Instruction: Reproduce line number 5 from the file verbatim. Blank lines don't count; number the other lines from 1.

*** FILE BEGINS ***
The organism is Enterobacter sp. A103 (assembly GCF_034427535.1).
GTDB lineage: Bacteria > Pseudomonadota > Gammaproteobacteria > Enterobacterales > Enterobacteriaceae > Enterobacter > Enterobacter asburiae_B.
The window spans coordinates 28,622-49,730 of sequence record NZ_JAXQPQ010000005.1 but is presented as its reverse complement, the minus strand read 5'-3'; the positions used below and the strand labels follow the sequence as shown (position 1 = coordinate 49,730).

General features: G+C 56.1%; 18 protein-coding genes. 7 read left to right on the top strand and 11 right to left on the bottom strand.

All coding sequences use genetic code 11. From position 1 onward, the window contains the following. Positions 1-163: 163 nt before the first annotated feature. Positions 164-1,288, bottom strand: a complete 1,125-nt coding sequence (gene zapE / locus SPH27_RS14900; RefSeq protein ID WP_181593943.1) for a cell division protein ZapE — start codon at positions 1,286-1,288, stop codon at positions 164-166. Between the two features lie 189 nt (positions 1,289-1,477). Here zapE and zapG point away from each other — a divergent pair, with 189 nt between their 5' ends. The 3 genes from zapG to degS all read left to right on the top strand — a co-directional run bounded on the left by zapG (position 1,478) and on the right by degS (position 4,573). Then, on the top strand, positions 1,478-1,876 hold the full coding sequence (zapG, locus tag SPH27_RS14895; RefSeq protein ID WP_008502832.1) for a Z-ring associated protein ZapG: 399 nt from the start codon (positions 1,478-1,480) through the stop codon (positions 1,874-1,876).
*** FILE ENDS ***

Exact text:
All coding sequences use genetic code 11. From position 1 onward, the window contains the following. Positions 1-163: 163 nt before the first annotated feature. Positions 164-1,288, bottom strand: a complete 1,125-nt coding sequence (gene zapE / locus SPH27_RS14900; RefSeq protein ID WP_181593943.1) for a cell division protein ZapE — start codon at positions 1,286-1,288, stop codon at positions 164-166. Between the two features lie 189 nt (positions 1,289-1,477). Here zapE and zapG point away from each other — a divergent pair, with 189 nt between their 5' ends. The 3 genes from zapG to degS all read left to right on the top strand — a co-directional run bounded on the left by zapG (position 1,478) and on the right by degS (position 4,573). Then, on the top strand, positions 1,478-1,876 hold the full coding sequence (zapG, locus tag SPH27_RS14895; RefSeq protein ID WP_008502832.1) for a Z-ring associated protein ZapG: 399 nt from the start codon (positions 1,478-1,480) through the stop codon (positions 1,874-1,876).